Of course, it kinda coincides with the health/stamina system of P:E. So, that 500HP ice elemental might only have 70 stamina. Run out of that, and it de-summons. Maybe you can only summon it once per encounter or something. So now you don't just have 20 battles worth of damage absorption at your disposal, on top of your party and all their abilities.

 

Again, you still have to factor in the effects of the inclusion of disposable summons, period, on the non-disposable bits of the summoning gameplay. If you can basically build a class as a summoner, then how does the disposable summon factor in? Is its potency/limitation somehow based on the abilities of the user, or is it simply something that's the same no matter what, and that everyone can use (Fighter can just use the consumable to summon an ice elemental)? Maybe it's much weaker if summoned by a non-summoner, and much stronger if summoned by a summoner. But it affects the total number of things a summoner is allowed to control at once? Who knows. There's just a lot of stuff to consider there.


Should we not start with some Ipelagos, or at least some Greater Ipelagos, before tackling a named Arch Ipelago? 6_u

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Are you saying that it is inherently the sole role of summoned creatures to be consumable allies-in-a-bottle, to be used for a quick boost like potions, and that it's somehow preposterous for even a single core ability (optional or not) of a class that gets used throughout the game?

No, they could always be called up for information, too. There are plenty of examples in fantasy literature of people summoning various sorts of infernal or fey entities to trade soul, sacrifice, or service for badly needed information. I think including this in P:E is a splendid idea that deserves some consideration from Obsidian. Your "allies-in-a-bottle" comment is, however, my preferred method of handling summoned entities when it comes to combat. As was noted by someone else earlier, they're summoned via a spell and they should be temporary additions to the party that return whence they came after a period of time or when their material body is destroyed, whichever comes first. If you want a more permanent summoned creature that might grow with you, craft a figurine and let it operate under different rules than a garden variety summoned entity.

 

What I find preposterous is the idea that it becomes impossible to summon an hound archon or a marilith ever again if one of them gets killed fighting for you. Were they the only ones of their kind in the entire multiverse? Gee, it must've been rather lonely to be them...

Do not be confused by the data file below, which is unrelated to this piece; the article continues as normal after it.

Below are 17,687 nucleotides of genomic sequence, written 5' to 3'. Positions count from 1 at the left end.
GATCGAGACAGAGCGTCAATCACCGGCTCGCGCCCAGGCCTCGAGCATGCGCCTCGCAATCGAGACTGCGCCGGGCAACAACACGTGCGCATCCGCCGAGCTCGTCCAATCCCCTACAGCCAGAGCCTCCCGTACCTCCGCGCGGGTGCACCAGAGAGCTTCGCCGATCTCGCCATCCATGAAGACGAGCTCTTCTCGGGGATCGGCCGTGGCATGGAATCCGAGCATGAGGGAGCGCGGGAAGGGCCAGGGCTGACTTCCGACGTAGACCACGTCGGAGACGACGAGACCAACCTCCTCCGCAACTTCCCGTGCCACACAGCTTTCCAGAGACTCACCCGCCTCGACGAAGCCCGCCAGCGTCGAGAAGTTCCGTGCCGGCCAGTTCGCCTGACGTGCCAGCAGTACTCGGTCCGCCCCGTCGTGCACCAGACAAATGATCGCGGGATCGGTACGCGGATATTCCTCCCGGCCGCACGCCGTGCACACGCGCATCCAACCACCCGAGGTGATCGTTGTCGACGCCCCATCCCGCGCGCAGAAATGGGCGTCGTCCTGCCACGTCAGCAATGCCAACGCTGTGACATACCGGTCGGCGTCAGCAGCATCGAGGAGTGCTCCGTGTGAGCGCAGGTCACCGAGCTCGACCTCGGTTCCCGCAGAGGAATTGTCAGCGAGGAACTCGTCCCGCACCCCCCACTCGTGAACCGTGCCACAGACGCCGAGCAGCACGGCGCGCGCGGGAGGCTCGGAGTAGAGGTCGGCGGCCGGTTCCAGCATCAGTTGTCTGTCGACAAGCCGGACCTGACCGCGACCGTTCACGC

Edited by Tsuga C

http://cbrrescue.org/

 

Go afield with a good attitude, with respect for the wildlife you hunt and for the forests and fields in which you walk. Immerse yourself in the outdoors experience. It will cleanse your soul and make you a better person.----Fred Bear

 

http://michigansaf.org/

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I appreciate the clarification. I think I understand you now, and I agree with your ideas, in general.

 

What I find preposterous is the idea that it becomes impossible to summon an hound archon or a marilith ever again if one of them gets killed fighting for you. Were they the only ones of their kind in the entire multiverse? Gee, it must've been rather lonely to be them...

There might've been a disconnect here (at least with my posts), in that the only "permanence" I'm vying for is exactly what you're referring to here. I might've had poor wording or something, but it seems that when I tried to express this very problem, people started thinking I was somehow vying for summoned creatures that could never fall in combat or go away.

 

When I talk about permanent summons, I mean something like "Lightning Wolf." I permanently possess the ability to temporarily summon a lightning wolf, however it is formed or created or teleported in from another plane. Either there are more wolves in that plane to summon in the future, or I summon the same one because it returns when it becomes weakened rather than actually perishing. OR, I simply fashion mana or whatever into the form of an electric wolf, and it maintains that form, under my power, for a duration.